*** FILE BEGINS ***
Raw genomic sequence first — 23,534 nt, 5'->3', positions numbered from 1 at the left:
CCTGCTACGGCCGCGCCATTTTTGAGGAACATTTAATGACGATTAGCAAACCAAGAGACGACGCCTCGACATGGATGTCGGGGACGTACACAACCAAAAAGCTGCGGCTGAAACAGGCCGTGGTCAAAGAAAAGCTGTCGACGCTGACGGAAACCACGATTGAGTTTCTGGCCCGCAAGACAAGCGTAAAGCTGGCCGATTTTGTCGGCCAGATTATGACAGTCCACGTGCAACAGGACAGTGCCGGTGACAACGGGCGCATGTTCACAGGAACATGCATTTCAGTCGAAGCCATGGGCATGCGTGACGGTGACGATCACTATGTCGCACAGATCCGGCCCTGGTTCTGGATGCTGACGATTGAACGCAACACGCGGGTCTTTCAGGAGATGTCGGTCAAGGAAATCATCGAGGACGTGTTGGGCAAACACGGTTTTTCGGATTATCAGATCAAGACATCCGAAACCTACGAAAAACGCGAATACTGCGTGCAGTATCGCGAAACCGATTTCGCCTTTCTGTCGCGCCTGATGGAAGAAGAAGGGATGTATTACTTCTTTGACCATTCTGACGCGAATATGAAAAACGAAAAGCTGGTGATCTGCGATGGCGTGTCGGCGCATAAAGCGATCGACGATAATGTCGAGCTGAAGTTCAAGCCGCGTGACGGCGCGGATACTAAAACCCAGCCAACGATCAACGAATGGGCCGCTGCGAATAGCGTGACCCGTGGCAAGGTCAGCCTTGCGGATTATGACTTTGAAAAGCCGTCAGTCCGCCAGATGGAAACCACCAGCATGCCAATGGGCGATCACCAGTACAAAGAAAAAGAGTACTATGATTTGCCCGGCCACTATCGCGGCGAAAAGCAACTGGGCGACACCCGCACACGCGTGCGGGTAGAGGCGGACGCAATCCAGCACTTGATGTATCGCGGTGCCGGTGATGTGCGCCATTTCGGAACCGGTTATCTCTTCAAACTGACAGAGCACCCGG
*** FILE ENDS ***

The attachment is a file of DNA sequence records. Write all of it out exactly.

Raw genomic sequence first — 23,534 nt, 5'->3', positions numbered from 1 at the left:
CCTGCTACGGCCGCGCCATTTTTGAGGAACATTTAATGACGATTAGCAAACCAAGAGACGACGCCTCGACATGGATGTCGGGGACGTACACAACCAAAAAGCTGCGGCTGAAACAGGCCGTGGTCAAAGAAAAGCTGTCGACGCTGACGGAAACCACGATTGAGTTTCTGGCCCGCAAGACAAGCGTAAAGCTGGCCGATTTTGTCGGCCAGATTATGACAGTCCACGTGCAACAGGACAGTGCCGGTGACAACGGGCGCATGTTCACAGGAACATGCATTTCAGTCGAAGCCATGGGCATGCGTGACGGTGACGATCACTATGTCGCACAGATCCGGCCCTGGTTCTGGATGCTGACGATTGAACGCAACACGCGGGTCTTTCAGGAGATGTCGGTCAAGGAAATCATCGAGGACGTGTTGGGCAAACACGGTTTTTCGGATTATCAGATCAAGACATCCGAAACCTACGAAAAACGCGAATACTGCGTGCAGTATCGCGAAACCGATTTCGCCTTTCTGTCGCGCCTGATGGAAGAAGAAGGGATGTATTACTTCTTTGACCATTCTGACGCGAATATGAAAAACGAAAAGCTGGTGATCTGCGATGGCGTGTCGGCGCATAAAGCGATCGACGATAATGTCGAGCTGAAGTTCAAGCCGCGTGACGGCGCGGATACTAAAACCCAGCCAACGATCAACGAATGGGCCGCTGCGAATAGCGTGACCCGTGGCAAGGTCAGCCTTGCGGATTATGACTTTGAAAAGCCGTCAGTCCGCCAGATGGAAACCACCAGCATGCCAATGGGCGATCACCAGTACAAAGAAAAAGAGTACTATGATTTGCCCGGCCACTATCGCGGCGAAAAGCAACTGGGCGACACCCGCACACGCGTGCGGGTAGAGGCGGACGCAATCCAGCACTTGATGTATCGCGGTGCCGGTGATGTGCGCCATTTCGGAACCGGTTATCTCTTCAAACTGACAGAGCACCCGG